A wide variety of devices have been used to monitor and measure sea conditions such as wave height, wave direction and ocean currents. U.S. Pat. Nos. 3,336,800 to Appleby, Jr. et al.; 3,375,715 to Hodges et al.; 3,765,236 to Erdely; 3,769,838 to Buckler; 3,899,668 to Tucker, Jr.; 3,983,750 to Kirkland; 4,515,013 to Hue; and 4,988,885 to Lindstrom illustrate various devices for measuring waves.
The Appleby, Jr. et al. patent discloses a submarine-based system for measuring wave height and direction. The system employs continuous upward echo ranging to obtain distance measurements from the submarine to the sea surface to provide an indication of wave height and direction. The Hodges et al. patent uses a similar system where acoustic signals are directed toward the sea surface from below the sea surface. The return acoustic signals are used to indicate the slope of the sea surface above the transducers generating the acoustic signals.
The Erdley patent relates to an apparatus for measuring swell frequency and propagation direction of an ocean wave. The apparatus incudes a water gauge which is partially submerged and a ballast. A flexible connection is provided to an anchoring device. The collector encloses a magnetic compass and a counter.
The Buckler patent illustrates yet another device for determining wave height. The device includes a buoy having an antenna which when floating on the sea, its motion causes electronic circuitry within it to transmit bursts of RF signals, the pulse repetition rate varying directly in proportion to the acceleration applied to the buoy as it moves up and down on the surface of the sea. Ship-borne apparatus is provided to receive the RF signals and analyze them to determine wave height. The Tucker patent also relates to a device for electronically analyzing waves.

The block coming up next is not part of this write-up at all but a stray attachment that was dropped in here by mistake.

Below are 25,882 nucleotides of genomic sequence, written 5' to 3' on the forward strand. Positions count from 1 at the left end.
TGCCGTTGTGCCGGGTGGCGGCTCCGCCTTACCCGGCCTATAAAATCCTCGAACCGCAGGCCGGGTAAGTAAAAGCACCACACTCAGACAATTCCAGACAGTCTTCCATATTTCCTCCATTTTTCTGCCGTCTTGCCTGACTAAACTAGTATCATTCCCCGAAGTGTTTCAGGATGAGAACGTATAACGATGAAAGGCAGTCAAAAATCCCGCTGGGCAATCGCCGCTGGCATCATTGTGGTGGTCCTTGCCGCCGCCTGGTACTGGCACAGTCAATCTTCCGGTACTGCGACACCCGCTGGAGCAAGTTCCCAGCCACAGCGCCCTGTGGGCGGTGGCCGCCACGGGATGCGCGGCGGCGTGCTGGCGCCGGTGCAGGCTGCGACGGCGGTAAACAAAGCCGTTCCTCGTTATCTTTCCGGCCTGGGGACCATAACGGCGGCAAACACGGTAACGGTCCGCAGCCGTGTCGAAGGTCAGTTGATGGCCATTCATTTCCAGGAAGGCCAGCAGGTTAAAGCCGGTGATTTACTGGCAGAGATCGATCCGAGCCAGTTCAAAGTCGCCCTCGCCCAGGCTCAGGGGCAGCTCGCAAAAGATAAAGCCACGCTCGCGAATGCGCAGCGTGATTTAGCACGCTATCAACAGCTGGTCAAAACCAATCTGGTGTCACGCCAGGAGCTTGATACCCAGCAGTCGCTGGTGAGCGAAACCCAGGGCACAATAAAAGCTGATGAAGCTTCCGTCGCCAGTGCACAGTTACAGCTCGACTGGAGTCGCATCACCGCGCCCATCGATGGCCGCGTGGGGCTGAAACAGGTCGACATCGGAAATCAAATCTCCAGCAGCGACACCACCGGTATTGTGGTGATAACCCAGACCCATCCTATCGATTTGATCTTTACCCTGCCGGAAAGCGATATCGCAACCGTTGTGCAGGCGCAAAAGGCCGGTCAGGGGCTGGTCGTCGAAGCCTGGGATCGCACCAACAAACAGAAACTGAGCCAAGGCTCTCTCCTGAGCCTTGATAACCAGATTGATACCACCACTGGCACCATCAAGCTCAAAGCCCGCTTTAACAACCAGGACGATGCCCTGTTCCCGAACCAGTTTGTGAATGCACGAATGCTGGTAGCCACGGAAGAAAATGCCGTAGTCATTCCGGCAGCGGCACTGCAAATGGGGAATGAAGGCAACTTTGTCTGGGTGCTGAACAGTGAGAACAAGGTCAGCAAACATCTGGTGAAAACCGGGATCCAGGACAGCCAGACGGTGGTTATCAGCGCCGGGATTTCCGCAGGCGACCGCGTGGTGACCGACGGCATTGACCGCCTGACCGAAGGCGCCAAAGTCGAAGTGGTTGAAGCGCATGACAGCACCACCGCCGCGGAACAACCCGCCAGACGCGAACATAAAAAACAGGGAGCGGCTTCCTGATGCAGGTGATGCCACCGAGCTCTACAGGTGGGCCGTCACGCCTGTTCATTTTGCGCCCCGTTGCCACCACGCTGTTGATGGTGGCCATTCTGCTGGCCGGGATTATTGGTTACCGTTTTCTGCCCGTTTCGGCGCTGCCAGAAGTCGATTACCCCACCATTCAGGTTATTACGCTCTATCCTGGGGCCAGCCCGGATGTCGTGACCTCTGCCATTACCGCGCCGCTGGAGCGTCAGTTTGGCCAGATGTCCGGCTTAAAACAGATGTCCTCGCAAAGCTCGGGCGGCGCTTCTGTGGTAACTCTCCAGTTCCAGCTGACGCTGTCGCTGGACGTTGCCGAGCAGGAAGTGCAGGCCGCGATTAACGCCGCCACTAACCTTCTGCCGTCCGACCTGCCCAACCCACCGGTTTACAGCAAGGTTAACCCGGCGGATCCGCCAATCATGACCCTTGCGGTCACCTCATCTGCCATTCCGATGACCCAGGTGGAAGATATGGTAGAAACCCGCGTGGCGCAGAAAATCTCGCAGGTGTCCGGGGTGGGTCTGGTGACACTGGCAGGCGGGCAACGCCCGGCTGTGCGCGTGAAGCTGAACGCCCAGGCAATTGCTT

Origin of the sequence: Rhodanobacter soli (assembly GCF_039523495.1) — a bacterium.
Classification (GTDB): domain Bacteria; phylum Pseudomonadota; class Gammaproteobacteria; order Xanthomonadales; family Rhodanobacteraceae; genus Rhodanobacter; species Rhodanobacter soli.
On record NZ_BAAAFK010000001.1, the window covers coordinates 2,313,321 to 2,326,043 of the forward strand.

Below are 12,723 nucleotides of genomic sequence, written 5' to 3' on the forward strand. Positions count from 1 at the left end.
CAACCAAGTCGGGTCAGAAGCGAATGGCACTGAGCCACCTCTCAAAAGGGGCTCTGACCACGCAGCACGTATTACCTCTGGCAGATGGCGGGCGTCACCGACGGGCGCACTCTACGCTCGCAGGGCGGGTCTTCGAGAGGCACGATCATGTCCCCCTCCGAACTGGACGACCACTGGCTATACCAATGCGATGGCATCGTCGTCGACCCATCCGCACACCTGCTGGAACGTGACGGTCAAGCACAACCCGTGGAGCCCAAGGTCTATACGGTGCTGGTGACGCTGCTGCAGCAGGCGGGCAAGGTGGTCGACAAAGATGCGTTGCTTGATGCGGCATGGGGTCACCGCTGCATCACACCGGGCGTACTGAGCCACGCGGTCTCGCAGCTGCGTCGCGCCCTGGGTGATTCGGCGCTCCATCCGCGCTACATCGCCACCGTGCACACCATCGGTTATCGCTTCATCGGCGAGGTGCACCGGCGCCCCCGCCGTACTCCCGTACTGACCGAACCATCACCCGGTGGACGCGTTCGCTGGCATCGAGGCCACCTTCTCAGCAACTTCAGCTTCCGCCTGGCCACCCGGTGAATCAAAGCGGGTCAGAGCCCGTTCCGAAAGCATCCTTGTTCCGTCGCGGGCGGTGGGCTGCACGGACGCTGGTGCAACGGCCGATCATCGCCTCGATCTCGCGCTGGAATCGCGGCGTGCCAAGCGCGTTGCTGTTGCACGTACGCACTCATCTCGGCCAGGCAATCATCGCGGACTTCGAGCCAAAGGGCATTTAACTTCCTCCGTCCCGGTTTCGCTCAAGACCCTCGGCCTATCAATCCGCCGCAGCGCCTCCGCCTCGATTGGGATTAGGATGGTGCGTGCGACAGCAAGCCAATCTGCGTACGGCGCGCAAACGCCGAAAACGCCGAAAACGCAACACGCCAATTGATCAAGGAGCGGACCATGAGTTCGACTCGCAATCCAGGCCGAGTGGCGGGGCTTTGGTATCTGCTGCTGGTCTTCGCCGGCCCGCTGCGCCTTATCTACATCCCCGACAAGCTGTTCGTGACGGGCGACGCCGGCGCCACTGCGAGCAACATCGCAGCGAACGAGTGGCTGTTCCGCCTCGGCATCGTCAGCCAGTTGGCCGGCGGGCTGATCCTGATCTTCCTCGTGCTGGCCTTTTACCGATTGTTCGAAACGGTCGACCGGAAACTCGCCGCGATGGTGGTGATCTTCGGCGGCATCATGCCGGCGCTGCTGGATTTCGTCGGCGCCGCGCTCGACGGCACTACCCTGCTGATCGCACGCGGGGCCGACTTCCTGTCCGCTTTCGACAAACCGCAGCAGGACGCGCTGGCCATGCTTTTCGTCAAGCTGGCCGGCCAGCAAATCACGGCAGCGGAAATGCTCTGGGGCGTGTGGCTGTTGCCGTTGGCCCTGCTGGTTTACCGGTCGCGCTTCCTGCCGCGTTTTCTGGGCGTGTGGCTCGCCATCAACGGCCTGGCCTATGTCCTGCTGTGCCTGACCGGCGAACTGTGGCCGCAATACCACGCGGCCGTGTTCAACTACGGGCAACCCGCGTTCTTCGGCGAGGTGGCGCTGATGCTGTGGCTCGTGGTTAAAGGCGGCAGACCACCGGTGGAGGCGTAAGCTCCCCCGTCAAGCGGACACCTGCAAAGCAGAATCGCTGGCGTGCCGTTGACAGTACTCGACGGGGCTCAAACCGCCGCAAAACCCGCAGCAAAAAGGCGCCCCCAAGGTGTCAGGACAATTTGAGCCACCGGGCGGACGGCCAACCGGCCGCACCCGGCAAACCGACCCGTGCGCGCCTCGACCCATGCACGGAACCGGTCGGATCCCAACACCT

The Kirkland patent illustrates a water-wave height and fluid measuring system having a partially submerged support mast which floats on the water. A radio frequency transmitter is mounted on the mast and a plurality of radio frequency receivers are mounted on the mast below the water line. Signals are communicated to remote locations with output signals being analog signals which represent wave height or other fluid level.
The Hue patent relates to a buoy having accelerometers and magnetometers for measuring characteristics of an ocean swell.
The Lindstrom patent relates to a submerged small angle field-of-view optical radiometer which passively measures ocean surface wave heights, characteristics, and statistics remotely. The radiometer measures varying underwater radiant light field and correlates that light field to surface wave heights. The device is connected to on shore or inboard electronics. The sensors can be bottom mounted on the sea floor or can be mounted on a submerged platform such as a submarine.
U.S. Pat. Nos. 4,172,255 to Barrick et al.; 4,221,128 to Lawson et al.; and 4,996,533 to May et al. relate to devices for measuring and/or monitoring ocean currents. The Barrick device uses radar to remotely sense near surface ocean currents in coastal regions. In operation, the radar detects slight velocity changes in ocean waves. The Lawson patent describes an acoustic current meter in which two channels have acoustic paths oriented at right angles to each other to measure orthogonal components of a current velocity. The May patent relates to a device for mapping ocean currents with a single radar.